Verdict: Mac’s biggest accomplishment is how dynamic the look and design of its interface appears. It is probably one of the best looking OS today. Now, Apple is allowing its users to get their hands on this OS and all its upgrades for free, and this has alleviated a lot of burden from Apple users who are already paying heftily for the Apple devices.
Best For Open Source Development, Corporate Use, etc.
Fedora is another Linux based system which gives Ubuntu’s open-source features a run for the money. Fedora is reliable, user-friendly and makes for a powerful operating system for any laptop and desktop computer.
Fedora is the Operating system that is for casual users and caters to students, hobbyists, and professionals working in corporate environments.
- A sleek new user interface that allows the developers to focus on their code on Gnome 3 environment.
- It offers a complete open-source toolbox with languages, tools, and utilities in all just a click or commands away.
- Allows digging into powerful virtualization tools to get virtual machines up and running.
- Containerize the own applications or deploy applications out of the box with OCI (Open Container Initiative) image support.
Verdict: Although also good for personal use, fedora works best for developers in the corporate environment. It has all the tools and utilities that a developer needs to work on in their projects and is free of cost!
Best for Large workload processing, managing multiple databases, etc.
Solaris is a UNIX based operating system which was originally developed by Sun Microsystems in the mid-’90s. In 2010 it was renamed as Oracle Solaris after Oracle acquired Sun Microsystems. It is known for its scalability and several other features that made it possible such as Dtrace, ZFS and Time Slider.
- Provides the most advanced security features in the world such as process and user rights management, thereby allowing you to secure mission-critical data.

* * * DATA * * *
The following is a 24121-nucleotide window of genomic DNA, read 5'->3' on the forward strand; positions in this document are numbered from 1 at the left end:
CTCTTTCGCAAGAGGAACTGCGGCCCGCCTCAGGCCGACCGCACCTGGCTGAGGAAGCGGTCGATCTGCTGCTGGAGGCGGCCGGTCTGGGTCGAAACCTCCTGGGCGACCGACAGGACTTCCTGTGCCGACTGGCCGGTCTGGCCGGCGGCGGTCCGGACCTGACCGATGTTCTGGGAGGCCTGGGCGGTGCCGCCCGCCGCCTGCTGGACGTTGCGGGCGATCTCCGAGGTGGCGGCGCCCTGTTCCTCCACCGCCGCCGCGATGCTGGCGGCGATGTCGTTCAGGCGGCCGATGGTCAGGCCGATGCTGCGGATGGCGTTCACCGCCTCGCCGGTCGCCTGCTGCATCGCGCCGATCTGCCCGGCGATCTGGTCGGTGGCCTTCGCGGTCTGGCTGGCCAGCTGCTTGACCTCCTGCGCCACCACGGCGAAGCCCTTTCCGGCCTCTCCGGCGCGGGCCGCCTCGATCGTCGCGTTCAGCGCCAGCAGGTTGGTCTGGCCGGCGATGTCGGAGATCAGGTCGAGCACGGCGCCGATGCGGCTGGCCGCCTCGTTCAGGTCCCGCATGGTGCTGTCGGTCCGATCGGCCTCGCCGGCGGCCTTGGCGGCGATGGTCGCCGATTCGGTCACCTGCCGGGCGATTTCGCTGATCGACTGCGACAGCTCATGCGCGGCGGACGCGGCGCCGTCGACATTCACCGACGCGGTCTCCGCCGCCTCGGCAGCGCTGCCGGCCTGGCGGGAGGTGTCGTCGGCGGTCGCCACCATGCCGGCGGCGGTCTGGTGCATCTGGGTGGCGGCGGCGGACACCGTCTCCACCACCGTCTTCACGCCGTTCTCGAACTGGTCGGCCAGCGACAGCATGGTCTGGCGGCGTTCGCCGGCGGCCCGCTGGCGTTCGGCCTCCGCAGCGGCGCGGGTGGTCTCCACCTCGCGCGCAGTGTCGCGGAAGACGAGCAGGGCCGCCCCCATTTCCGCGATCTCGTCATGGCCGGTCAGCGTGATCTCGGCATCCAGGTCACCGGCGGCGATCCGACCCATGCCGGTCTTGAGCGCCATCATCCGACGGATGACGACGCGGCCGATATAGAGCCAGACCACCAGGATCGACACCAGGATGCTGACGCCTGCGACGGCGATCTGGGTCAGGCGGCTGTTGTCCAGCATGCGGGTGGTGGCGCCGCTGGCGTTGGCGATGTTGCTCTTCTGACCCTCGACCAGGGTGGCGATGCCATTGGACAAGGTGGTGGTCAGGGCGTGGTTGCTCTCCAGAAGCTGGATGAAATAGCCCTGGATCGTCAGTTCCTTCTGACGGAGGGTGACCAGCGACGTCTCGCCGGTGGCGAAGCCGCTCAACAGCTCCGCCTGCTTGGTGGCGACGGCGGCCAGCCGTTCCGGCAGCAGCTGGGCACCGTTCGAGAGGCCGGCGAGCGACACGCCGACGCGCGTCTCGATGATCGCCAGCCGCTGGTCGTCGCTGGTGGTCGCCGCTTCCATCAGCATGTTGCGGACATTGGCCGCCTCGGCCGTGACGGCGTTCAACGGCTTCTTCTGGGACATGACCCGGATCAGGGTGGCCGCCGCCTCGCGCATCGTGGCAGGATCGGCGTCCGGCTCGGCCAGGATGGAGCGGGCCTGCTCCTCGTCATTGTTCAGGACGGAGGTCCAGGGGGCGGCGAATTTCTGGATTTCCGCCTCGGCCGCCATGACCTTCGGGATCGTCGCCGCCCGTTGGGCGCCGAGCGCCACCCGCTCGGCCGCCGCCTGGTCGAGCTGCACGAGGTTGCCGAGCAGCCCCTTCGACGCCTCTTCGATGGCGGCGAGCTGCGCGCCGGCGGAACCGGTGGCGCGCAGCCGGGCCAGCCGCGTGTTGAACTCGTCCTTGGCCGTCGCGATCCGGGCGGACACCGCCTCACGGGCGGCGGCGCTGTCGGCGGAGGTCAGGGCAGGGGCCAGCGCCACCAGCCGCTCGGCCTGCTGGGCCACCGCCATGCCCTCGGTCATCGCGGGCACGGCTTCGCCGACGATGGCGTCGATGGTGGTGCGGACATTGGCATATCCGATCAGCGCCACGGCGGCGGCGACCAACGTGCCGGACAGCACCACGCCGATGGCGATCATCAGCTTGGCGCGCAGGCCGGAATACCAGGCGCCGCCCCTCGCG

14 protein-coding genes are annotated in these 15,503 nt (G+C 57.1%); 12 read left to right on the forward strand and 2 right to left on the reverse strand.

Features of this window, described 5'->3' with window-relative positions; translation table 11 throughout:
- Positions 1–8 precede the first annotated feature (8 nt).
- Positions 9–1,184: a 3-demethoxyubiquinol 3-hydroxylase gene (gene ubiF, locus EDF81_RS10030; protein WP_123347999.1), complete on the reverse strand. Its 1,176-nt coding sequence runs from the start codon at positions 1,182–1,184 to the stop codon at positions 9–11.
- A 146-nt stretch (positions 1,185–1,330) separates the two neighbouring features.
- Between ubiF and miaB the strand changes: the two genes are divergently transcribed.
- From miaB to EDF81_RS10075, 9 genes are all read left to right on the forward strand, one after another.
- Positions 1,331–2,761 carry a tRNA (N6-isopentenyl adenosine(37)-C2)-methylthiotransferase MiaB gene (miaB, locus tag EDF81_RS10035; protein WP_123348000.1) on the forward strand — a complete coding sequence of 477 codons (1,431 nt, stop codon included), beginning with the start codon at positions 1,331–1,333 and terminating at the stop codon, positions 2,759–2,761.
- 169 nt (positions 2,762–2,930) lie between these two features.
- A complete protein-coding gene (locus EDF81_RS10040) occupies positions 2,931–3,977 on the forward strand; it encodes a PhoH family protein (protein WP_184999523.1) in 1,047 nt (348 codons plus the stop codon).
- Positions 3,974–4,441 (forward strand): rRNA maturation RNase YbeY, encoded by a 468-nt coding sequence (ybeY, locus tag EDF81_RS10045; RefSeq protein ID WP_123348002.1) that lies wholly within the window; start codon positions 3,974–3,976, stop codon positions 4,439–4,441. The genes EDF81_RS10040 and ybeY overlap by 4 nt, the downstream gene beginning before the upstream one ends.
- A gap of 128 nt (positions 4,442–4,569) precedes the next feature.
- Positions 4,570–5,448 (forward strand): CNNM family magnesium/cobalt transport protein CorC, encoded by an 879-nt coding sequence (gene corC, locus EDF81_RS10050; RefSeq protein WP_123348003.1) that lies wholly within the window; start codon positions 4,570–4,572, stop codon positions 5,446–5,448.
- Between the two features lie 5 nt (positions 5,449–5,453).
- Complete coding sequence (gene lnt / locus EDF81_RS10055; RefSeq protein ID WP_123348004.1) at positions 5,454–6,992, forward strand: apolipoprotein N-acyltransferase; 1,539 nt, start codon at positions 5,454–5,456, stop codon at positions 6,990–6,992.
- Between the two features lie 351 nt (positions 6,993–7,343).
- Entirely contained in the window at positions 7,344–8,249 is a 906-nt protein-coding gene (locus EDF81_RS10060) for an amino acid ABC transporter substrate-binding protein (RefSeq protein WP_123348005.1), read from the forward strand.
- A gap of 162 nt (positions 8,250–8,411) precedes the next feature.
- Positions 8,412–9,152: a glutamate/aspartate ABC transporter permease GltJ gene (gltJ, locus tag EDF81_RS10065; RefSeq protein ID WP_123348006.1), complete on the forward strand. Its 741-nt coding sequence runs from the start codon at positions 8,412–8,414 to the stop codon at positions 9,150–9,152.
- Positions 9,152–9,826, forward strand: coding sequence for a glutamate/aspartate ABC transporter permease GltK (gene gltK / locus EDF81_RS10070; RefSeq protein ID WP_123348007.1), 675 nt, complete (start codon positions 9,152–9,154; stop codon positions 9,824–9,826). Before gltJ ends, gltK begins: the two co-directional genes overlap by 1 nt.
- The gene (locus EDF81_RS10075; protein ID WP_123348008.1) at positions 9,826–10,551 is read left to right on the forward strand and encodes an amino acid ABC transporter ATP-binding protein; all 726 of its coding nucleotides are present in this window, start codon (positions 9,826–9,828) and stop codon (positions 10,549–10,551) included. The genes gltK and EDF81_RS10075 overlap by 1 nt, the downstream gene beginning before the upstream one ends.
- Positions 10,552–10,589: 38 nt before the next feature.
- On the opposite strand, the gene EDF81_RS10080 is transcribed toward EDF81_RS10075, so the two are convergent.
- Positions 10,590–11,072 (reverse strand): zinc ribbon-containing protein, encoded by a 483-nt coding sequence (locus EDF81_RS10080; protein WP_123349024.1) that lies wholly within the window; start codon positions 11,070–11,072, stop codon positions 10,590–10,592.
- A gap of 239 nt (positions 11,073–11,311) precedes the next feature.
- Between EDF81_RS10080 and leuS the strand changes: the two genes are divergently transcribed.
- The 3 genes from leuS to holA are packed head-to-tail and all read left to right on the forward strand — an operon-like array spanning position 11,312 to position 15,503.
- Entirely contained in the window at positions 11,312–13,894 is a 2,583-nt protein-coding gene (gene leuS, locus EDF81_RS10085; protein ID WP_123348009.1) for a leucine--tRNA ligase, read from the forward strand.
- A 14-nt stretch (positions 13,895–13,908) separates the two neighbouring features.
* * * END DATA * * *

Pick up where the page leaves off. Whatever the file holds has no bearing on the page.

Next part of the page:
- It offers indisputable performance advantages for web, database, and java-based services.
- Delivers high-performance networking without any modification.
- Unlimited capacity for helping in managing file system and databases.
- Allows seamless inter-operability for solving hundreds of hardware and software problems.
Verdict: Oracle Solaris is considered as one of the best free open source OS in the industry by most of them. It allows for scalability, interoperability, data management and security that are all critical for businesses with the need for high-end operating software.
#6) Free BSD
Best For Networking, Internet and Intranet server compatibility.
FreeBSD, as the name suggests is a free UNIX based open-source software. It is compatible with a variety of platforms and mainly focuses on features such as speed, and stability. The most fascinating part about this software is its origin. It was built in the University of California by a large community.
- Advanced networking, compatibility, and security features which are still missing in many OS today.
- Ideal for internet and intranet services and can handle large loads and manages memory efficiently to maintain good responses for multiple simultaneous users.
- Advanced embedded platform catering to higher-end Intel-based appliances.
- Easy to install using CD-ROM, DVD or directly over the network using FTP and NPS.
Verdict: Free BSD’s biggest appeal is its ability to deliver a robust operating system, given the fact that it was built by a large community of students. It is best for networking, and is compatible across multiple devices and is very simple to install. Hence, give it a try.